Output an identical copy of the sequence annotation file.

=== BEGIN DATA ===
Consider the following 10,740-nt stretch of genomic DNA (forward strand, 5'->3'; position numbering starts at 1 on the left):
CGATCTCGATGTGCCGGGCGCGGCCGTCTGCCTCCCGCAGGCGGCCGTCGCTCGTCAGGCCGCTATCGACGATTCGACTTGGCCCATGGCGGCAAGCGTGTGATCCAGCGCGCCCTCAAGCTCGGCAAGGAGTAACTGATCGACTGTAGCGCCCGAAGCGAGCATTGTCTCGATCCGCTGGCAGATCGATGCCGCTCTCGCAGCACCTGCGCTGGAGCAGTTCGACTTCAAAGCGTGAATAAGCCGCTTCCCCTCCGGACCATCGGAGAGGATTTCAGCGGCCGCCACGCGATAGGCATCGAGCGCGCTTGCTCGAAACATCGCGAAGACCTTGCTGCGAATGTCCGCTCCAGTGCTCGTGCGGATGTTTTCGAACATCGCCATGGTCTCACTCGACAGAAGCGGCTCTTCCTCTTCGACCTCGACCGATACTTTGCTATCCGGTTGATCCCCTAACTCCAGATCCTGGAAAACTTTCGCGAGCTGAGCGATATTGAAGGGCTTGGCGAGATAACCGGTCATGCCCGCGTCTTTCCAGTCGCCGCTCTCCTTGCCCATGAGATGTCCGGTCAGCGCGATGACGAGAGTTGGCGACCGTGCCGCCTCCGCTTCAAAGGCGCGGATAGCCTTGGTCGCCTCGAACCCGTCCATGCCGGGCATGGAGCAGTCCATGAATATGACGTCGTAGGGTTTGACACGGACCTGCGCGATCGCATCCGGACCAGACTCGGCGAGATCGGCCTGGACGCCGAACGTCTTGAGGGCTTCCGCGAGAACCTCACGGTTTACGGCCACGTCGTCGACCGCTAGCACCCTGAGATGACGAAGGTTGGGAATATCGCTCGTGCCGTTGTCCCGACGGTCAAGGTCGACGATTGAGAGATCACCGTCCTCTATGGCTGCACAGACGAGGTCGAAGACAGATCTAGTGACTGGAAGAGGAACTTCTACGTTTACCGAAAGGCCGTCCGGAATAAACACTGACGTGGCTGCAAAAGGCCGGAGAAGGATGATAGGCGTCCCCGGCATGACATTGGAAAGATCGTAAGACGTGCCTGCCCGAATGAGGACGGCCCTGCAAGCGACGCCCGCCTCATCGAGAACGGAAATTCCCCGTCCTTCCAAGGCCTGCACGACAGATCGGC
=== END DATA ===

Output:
Consider the following 10,740-nt stretch of genomic DNA (forward strand, 5'->3'; position numbering starts at 1 on the left):
CGATCTCGATGTGCCGGGCGCGGCCGTCTGCCTCCCGCAGGCGGCCGTCGCTCGTCAGGCCGCTATCGACGATTCGACTTGGCCCATGGCGGCAAGCGTGTGATCCAGCGCGCCCTCAAGCTCGGCAAGGAGTAACTGATCGACTGTAGCGCCCGAAGCGAGCATTGTCTCGATCCGCTGGCAGATCGATGCCGCTCTCGCAGCACCTGCGCTGGAGCAGTTCGACTTCAAAGCGTGAATAAGCCGCTTCCCCTCCGGACCATCGGAGAGGATTTCAGCGGCCGCCACGCGATAGGCATCGAGCGCGCTTGCTCGAAACATCGCGAAGACCTTGCTGCGAATGTCCGCTCCAGTGCTCGTGCGGATGTTTTCGAACATCGCCATGGTCTCACTCGACAGAAGCGGCTCTTCCTCTTCGACCTCGACCGATACTTTGCTATCCGGTTGATCCCCTAACTCCAGATCCTGGAAAACTTTCGCGAGCTGAGCGATATTGAAGGGCTTGGCGAGATAACCGGTCATGCCCGCGTCTTTCCAGTCGCCGCTCTCCTTGCCCATGAGATGTCCGGTCAGCGCGATGACGAGAGTTGGCGACCGTGCCGCCTCCGCTTCAAAGGCGCGGATAGCCTTGGTCGCCTCGAACCCGTCCATGCCGGGCATGGAGCAGTCCATGAATATGACGTCGTAGGGTTTGACACGGACCTGCGCGATCGCATCCGGACCAGACTCGGCGAGATCGGCCTGGACGCCGAACGTCTTGAGGGCTTCCGCGAGAACCTCACGGTTTACGGCCACGTCGTCGACCGCTAGCACCCTGAGATGACGAAGGTTGGGAATATCGCTCGTGCCGTTGTCCCGACGGTCAAGGTCGACGATTGAGAGATCACCGTCCTCTATGGCTGCACAGACGAGGTCGAAGACAGATCTAGTGACTGGAAGAGGAACTTCTACGTTTACCGAAAGGCCGTCCGGAATAAACACTGACGTGGCTGCAAAAGGCCGGAGAAGGATGATAGGCGTCCCCGGCATGACATTGGAAAGATCGTAAGACGTGCCTGCCCGAATGAGGACGGCCCTGCAAGCGACGCCCGCCTCATCGAGAACGGAAATTCCCCGTCCTTCCAAGGCCTGCACGACAGATCGGC